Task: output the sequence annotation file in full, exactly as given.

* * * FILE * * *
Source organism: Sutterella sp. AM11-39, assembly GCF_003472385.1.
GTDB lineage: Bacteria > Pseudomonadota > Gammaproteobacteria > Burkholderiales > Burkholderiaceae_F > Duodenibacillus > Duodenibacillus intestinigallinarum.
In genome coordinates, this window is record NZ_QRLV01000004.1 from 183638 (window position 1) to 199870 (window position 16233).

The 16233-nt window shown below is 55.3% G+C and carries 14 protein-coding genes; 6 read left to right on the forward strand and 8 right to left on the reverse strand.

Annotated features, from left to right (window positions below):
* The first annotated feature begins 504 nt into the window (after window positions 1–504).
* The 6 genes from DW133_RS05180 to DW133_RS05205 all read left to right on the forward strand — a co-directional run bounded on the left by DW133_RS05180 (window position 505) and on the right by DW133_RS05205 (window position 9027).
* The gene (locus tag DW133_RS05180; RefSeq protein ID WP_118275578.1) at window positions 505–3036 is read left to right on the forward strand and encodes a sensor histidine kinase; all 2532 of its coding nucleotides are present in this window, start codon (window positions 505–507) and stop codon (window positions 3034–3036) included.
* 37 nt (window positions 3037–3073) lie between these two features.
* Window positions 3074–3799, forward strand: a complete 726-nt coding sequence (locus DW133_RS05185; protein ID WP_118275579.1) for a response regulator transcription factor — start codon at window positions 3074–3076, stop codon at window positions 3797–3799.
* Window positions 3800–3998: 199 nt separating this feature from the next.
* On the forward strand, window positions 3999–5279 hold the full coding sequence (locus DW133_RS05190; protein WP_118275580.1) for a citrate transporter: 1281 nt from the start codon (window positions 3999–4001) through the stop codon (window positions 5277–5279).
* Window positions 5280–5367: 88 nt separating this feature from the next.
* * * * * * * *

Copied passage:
Source organism: Sutterella sp. AM11-39, assembly GCF_003472385.1.
GTDB lineage: Bacteria > Pseudomonadota > Gammaproteobacteria > Burkholderiales > Burkholderiaceae_F > Duodenibacillus > Duodenibacillus intestinigallinarum.
In genome coordinates, this window is record NZ_QRLV01000004.1 from 183638 (window position 1) to 199870 (window position 16233).

The 16233-nt window shown below is 55.3% G+C and carries 14 protein-coding genes; 6 read left to right on the forward strand and 8 right to left on the reverse strand.

Annotated features, from left to right (window positions below):
* The first annotated feature begins 504 nt into the window (after window positions 1–504).
* The 6 genes from DW133_RS05180 to DW133_RS05205 all read left to right on the forward strand — a co-directional run bounded on the left by DW133_RS05180 (window position 505) and on the right by DW133_RS05205 (window position 9027).
* The gene (locus tag DW133_RS05180; RefSeq protein ID WP_118275578.1) at window positions 505–3036 is read left to right on the forward strand and encodes a sensor histidine kinase; all 2532 of its coding nucleotides are present in this window, start codon (window positions 505–507) and stop codon (window positions 3034–3036) included.
* 37 nt (window positions 3037–3073) lie between these two features.
* Window positions 3074–3799, forward strand: a complete 726-nt coding sequence (locus DW133_RS05185; protein ID WP_118275579.1) for a response regulator transcription factor — start codon at window positions 3074–3076, stop codon at window positions 3797–3799.
* Window positions 3800–3998: 199 nt separating this feature from the next.
* On the forward strand, window positions 3999–5279 hold the full coding sequence (locus DW133_RS05190; protein WP_118275580.1) for a citrate transporter: 1281 nt from the start codon (window positions 3999–4001) through the stop codon (window positions 5277–5279).
* Window positions 5280–5367: 88 nt separating this feature from the next.